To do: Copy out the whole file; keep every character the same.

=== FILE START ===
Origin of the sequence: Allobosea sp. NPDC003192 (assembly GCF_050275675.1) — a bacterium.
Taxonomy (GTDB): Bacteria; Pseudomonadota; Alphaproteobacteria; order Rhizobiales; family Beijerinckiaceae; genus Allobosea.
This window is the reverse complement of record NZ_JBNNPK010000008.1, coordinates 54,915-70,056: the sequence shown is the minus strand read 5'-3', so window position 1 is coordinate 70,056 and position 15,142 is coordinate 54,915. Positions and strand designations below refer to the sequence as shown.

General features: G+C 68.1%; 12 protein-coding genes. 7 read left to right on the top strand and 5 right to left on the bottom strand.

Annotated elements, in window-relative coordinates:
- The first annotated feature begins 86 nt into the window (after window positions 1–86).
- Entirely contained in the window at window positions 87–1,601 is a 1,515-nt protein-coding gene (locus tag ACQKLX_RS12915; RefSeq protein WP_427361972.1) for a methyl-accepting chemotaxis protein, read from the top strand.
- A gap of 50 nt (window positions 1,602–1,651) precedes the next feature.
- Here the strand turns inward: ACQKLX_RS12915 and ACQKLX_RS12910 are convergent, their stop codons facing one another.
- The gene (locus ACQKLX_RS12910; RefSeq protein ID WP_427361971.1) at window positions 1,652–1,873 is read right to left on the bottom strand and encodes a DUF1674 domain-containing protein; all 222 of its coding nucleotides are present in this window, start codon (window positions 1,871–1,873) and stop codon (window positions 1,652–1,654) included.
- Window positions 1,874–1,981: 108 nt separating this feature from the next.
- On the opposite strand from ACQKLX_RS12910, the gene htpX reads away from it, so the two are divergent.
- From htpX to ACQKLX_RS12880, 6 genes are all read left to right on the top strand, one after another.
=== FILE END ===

Origin of the sequence: Allobosea sp. NPDC003192 (assembly GCF_050275675.1) — a bacterium.
Taxonomy (GTDB): Bacteria; Pseudomonadota; Alphaproteobacteria; order Rhizobiales; family Beijerinckiaceae; genus Allobosea.
This window is the reverse complement of record NZ_JBNNPK010000008.1, coordinates 54,915-70,056: the sequence shown is the minus strand read 5'-3', so window position 1 is coordinate 70,056 and position 15,142 is coordinate 54,915. Positions and strand designations below refer to the sequence as shown.

General features: G+C 68.1%; 12 protein-coding genes. 7 read left to right on the top strand and 5 right to left on the bottom strand.

Annotated elements, in window-relative coordinates:
- The first annotated feature begins 86 nt into the window (after window positions 1–86).
- Entirely contained in the window at window positions 87–1,601 is a 1,515-nt protein-coding gene (locus tag ACQKLX_RS12915; RefSeq protein WP_427361972.1) for a methyl-accepting chemotaxis protein, read from the top strand.
- A gap of 50 nt (window positions 1,602–1,651) precedes the next feature.
- Here the strand turns inward: ACQKLX_RS12915 and ACQKLX_RS12910 are convergent, their stop codons facing one another.
- The gene (locus ACQKLX_RS12910; RefSeq protein ID WP_427361971.1) at window positions 1,652–1,873 is read right to left on the bottom strand and encodes a DUF1674 domain-containing protein; all 222 of its coding nucleotides are present in this window, start codon (window positions 1,871–1,873) and stop codon (window positions 1,652–1,654) included.
- Window positions 1,874–1,981: 108 nt separating this feature from the next.
- On the opposite strand from ACQKLX_RS12910, the gene htpX reads away from it, so the two are divergent.
- From htpX to ACQKLX_RS12880, 6 genes are all read left to right on the top strand, one after another.